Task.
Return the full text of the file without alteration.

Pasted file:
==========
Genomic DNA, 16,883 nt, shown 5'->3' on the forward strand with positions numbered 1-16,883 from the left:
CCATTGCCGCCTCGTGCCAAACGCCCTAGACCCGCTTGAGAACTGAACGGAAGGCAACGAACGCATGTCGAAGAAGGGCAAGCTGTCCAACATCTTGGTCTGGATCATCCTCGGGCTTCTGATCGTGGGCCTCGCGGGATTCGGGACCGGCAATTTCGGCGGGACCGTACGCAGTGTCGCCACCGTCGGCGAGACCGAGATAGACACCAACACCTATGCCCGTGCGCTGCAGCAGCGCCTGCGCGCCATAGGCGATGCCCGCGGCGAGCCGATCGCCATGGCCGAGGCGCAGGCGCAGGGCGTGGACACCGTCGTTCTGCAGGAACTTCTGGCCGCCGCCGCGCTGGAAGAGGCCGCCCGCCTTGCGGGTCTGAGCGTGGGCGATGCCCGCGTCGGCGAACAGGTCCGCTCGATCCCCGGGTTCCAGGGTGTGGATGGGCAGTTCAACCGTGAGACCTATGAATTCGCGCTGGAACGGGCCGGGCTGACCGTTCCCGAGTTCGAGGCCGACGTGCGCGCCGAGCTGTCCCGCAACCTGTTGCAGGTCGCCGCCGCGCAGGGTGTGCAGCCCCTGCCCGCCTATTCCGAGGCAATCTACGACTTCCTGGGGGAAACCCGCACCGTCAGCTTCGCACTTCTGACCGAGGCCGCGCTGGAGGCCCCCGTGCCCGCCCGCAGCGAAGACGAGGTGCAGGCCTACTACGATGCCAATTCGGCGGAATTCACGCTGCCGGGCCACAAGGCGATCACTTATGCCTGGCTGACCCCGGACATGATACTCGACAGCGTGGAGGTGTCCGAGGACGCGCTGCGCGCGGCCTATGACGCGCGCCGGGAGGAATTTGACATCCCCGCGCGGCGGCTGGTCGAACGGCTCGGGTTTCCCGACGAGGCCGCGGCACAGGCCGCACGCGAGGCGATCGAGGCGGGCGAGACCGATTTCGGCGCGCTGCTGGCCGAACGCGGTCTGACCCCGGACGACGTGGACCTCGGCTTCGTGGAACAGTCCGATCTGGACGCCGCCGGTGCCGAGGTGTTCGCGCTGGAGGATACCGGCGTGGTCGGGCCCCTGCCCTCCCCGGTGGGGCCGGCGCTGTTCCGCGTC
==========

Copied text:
Genomic DNA, 16,883 nt, shown 5'->3' on the forward strand with positions numbered 1-16,883 from the left:
CCATTGCCGCCTCGTGCCAAACGCCCTAGACCCGCTTGAGAACTGAACGGAAGGCAACGAACGCATGTCGAAGAAGGGCAAGCTGTCCAACATCTTGGTCTGGATCATCCTCGGGCTTCTGATCGTGGGCCTCGCGGGATTCGGGACCGGCAATTTCGGCGGGACCGTACGCAGTGTCGCCACCGTCGGCGAGACCGAGATAGACACCAACACCTATGCCCGTGCGCTGCAGCAGCGCCTGCGCGCCATAGGCGATGCCCGCGGCGAGCCGATCGCCATGGCCGAGGCGCAGGCGCAGGGCGTGGACACCGTCGTTCTGCAGGAACTTCTGGCCGCCGCCGCGCTGGAAGAGGCCGCCCGCCTTGCGGGTCTGAGCGTGGGCGATGCCCGCGTCGGCGAACAGGTCCGCTCGATCCCCGGGTTCCAGGGTGTGGATGGGCAGTTCAACCGTGAGACCTATGAATTCGCGCTGGAACGGGCCGGGCTGACCGTTCCCGAGTTCGAGGCCGACGTGCGCGCCGAGCTGTCCCGCAACCTGTTGCAGGTCGCCGCCGCGCAGGGTGTGCAGCCCCTGCCCGCCTATTCCGAGGCAATCTACGACTTCCTGGGGGAAACCCGCACCGTCAGCTTCGCACTTCTGACCGAGGCCGCGCTGGAGGCCCCCGTGCCCGCCCGCAGCGAAGACGAGGTGCAGGCCTACTACGATGCCAATTCGGCGGAATTCACGCTGCCGGGCCACAAGGCGATCACTTATGCCTGGCTGACCCCGGACATGATACTCGACAGCGTGGAGGTGTCCGAGGACGCGCTGCGCGCGGCCTATGACGCGCGCCGGGAGGAATTTGACATCCCCGCGCGGCGGCTGGTCGAACGGCTCGGGTTTCCCGACGAGGCCGCGGCACAGGCCGCACGCGAGGCGATCGAGGCGGGCGAGACCGATTTCGGCGCGCTGCTGGCCGAACGCGGTCTGACCCCGGACGACGTGGACCTCGGCTTCGTGGAACAGTCCGATCTGGACGCCGCCGGTGCCGAGGTGTTCGCGCTGGAGGATACCGGCGTGGTCGGGCCCCTGCCCTCCCCGGTGGGGCCGGCGCTGTTCCGCGTC